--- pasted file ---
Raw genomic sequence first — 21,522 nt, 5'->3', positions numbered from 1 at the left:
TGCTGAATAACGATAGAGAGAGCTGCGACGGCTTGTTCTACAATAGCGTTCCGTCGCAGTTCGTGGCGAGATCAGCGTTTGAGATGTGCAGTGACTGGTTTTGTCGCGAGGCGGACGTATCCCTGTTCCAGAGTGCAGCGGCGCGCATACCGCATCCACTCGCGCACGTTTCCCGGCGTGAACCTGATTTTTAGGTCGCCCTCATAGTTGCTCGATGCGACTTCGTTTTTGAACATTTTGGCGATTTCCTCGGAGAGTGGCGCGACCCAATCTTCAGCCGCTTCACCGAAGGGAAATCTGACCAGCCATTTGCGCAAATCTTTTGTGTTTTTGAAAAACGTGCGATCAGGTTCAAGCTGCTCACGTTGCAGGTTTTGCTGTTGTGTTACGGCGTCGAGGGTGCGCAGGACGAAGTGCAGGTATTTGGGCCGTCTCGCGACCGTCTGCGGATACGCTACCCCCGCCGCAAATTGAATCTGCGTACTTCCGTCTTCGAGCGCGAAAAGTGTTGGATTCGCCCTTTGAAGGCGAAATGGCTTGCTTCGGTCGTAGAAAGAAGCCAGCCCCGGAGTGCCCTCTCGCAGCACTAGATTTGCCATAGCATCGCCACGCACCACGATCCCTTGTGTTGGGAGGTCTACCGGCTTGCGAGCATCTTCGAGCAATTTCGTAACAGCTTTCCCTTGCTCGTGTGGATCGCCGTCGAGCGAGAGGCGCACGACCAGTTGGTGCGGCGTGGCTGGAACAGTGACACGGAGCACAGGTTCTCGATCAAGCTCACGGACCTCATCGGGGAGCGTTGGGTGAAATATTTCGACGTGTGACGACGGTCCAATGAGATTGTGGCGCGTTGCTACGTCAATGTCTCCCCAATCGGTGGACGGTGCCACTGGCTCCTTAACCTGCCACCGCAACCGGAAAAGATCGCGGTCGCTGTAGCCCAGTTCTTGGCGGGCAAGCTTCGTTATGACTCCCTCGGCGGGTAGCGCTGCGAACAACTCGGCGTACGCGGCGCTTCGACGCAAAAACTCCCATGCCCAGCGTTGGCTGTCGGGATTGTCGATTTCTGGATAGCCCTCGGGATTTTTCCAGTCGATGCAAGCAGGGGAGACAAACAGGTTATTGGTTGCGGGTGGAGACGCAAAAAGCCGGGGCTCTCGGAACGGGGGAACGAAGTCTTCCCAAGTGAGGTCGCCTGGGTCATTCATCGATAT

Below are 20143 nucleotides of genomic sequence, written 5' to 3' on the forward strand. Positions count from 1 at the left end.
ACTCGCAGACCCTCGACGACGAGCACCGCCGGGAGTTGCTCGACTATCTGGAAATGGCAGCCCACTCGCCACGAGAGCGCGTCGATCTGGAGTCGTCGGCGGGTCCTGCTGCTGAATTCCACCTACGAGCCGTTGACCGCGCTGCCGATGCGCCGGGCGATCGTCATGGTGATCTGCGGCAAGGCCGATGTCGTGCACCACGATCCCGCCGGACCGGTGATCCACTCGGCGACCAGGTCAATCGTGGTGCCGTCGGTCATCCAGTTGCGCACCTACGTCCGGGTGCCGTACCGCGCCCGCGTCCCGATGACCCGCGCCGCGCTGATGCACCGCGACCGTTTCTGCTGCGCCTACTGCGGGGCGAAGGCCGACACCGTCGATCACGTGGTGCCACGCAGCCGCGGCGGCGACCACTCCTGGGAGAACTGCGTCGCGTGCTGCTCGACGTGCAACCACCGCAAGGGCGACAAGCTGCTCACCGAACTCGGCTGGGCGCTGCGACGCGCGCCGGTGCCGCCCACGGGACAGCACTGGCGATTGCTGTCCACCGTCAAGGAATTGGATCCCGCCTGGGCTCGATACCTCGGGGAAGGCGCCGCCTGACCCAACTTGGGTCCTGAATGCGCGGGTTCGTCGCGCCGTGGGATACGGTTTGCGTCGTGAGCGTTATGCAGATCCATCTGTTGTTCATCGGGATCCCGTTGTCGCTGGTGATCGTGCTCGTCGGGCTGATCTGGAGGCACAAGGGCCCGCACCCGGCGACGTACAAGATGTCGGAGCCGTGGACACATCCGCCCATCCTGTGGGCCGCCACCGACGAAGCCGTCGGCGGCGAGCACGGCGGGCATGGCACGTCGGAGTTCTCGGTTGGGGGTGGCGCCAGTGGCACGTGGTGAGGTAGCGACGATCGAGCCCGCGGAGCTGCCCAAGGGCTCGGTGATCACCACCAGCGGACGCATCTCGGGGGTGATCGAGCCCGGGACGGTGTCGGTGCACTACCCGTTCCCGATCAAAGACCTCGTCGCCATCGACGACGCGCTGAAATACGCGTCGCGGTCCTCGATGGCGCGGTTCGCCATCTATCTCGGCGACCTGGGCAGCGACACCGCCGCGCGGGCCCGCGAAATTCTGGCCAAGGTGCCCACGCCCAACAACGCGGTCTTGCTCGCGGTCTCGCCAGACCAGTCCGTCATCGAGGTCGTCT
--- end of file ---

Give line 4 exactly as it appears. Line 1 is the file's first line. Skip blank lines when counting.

ACTCGCAGACCCTCGACGACGAGCACCGCCGGGAGTTGCTCGACTATCTGGAAATGGCAGCCCACTCGCCACGAGAGCGCGTCGATCTGGAGTCGTCGGCGGGTCCTGCTGCTGAATTCCACCTACGAGCCGTTGACCGCGCTGCCGATGCGCCGGGCGATCGTCATGGTGATCTGCGGCAAGGCCGATGTCGTGCACCACGATCCCGCCGGACCGGTGATCCACTCGGCGACCAGGTCAATCGTGGTGCCGTCGGTCATCCAGTTGCGCACCTACGTCCGGGTGCCGTACCGCGCCCGCGTCCCGATGACCCGCGCCGCGCTGATGCACCGCGACCGTTTCTGCTGCGCCTACTGCGGGGCGAAGGCCGACACCGTCGATCACGTGGTGCCACGCAGCCGCGGCGGCGACCACTCCTGGGAGAACTGCGTCGCGTGCTGCTCGACGTGCAACCACCGCAAGGGCGACAAGCTGCTCACCGAACTCGGCTGGGCGCTGCGACGCGCGCCGGTGCCGCCCACGGGACAGCACTGGCGATTGCTGTCCACCGTCAAGGAATTGGATCCCGCCTGGGCTCGATACCTCGGGGAAGGCGCCGCCTGACCCAACTTGGGTCCTGAATGCGCGGGTTCGTCGCGCCGTGGGATACGGTTTGCGTCGTGAGCGTTATGCAGATCCATCTGTTGTTCATCGGGATCCCGTTGTCGCTGGTGATCGTGCTCGTCGGGCTGATCTGGAGGCACAAGGGCCCGCACCCGGCGACGTACAAGATGTCGGAGCCGTGGACACATCCGCCCATCCTGTGGGCCGCCACCGACGAAGCCGTCGGCGGCGAGCACGGCGGGCATGGCACGTCGGAGTTCTCGGTTGGGGGTGGCGCCAGTGGCACGTGGTGAGGTAGCGACGATCGAGCCCGCGGAGCTGCCCAAGGGCTCGGTGATCACCACCAGCGGACGCATCTCGGGGGTGATCGAGCCCGGGACGGTGTCGGTGCACTACCCGTTCCCGATCAAAGACCTCGTCGCCATCGACGACGCGCTGAAATACGCGTCGCGGTCCTCGATGGCGCGGTTCGCCATCTATCTCGGCGACCTGGGCAGCGACACCGCCGCGCGGGCCCGCGAAATTCTGGCCAAGGTGCCCACGCCCAACAACGCGGTCTTGCTCGCGGTCTCGCCAGACCAGTCCGTCATCGAGGTCGTCT